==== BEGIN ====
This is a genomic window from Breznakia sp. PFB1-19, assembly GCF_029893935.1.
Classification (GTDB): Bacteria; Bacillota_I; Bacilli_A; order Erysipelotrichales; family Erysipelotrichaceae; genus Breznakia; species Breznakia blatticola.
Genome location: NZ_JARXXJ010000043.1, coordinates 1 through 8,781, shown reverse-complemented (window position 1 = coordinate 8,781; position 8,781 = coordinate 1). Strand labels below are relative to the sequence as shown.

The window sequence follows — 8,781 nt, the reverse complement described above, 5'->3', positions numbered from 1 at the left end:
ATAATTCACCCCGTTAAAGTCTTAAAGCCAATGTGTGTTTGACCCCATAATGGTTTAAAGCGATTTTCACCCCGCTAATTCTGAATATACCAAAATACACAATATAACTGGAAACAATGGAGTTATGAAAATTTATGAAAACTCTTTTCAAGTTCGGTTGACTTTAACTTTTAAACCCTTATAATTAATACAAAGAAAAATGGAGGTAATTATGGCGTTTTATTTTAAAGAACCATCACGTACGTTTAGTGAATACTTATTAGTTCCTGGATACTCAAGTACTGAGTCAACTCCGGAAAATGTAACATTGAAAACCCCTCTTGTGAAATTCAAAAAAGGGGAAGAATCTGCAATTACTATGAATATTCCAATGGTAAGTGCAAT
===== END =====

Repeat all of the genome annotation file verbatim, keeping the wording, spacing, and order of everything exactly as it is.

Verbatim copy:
This is a genomic window from Breznakia sp. PFB1-19, assembly GCF_029893935.1.
Classification (GTDB): Bacteria; Bacillota_I; Bacilli_A; order Erysipelotrichales; family Erysipelotrichaceae; genus Breznakia; species Breznakia blatticola.
Genome location: NZ_JARXXJ010000043.1, coordinates 1 through 8,781, shown reverse-complemented (window position 1 = coordinate 8,781; position 8,781 = coordinate 1). Strand labels below are relative to the sequence as shown.

The window sequence follows — 8,781 nt, the reverse complement described above, 5'->3', positions numbered from 1 at the left end:
ATAATTCACCCCGTTAAAGTCTTAAAGCCAATGTGTGTTTGACCCCATAATGGTTTAAAGCGATTTTCACCCCGCTAATTCTGAATATACCAAAATACACAATATAACTGGAAACAATGGAGTTATGAAAATTTATGAAAACTCTTTTCAAGTTCGGTTGACTTTAACTTTTAAACCCTTATAATTAATACAAAGAAAAATGGAGGTAATTATGGCGTTTTATTTTAAAGAACCATCACGTACGTTTAGTGAATACTTATTAGTTCCTGGATACTCAAGTACTGAGTCAACTCCGGAAAATGTAACATTGAAAACCCCTCTTGTGAAATTCAAAAAAGGGGAAGAATCTGCAATTACTATGAATATTCCAATGGTAAGTGCAAT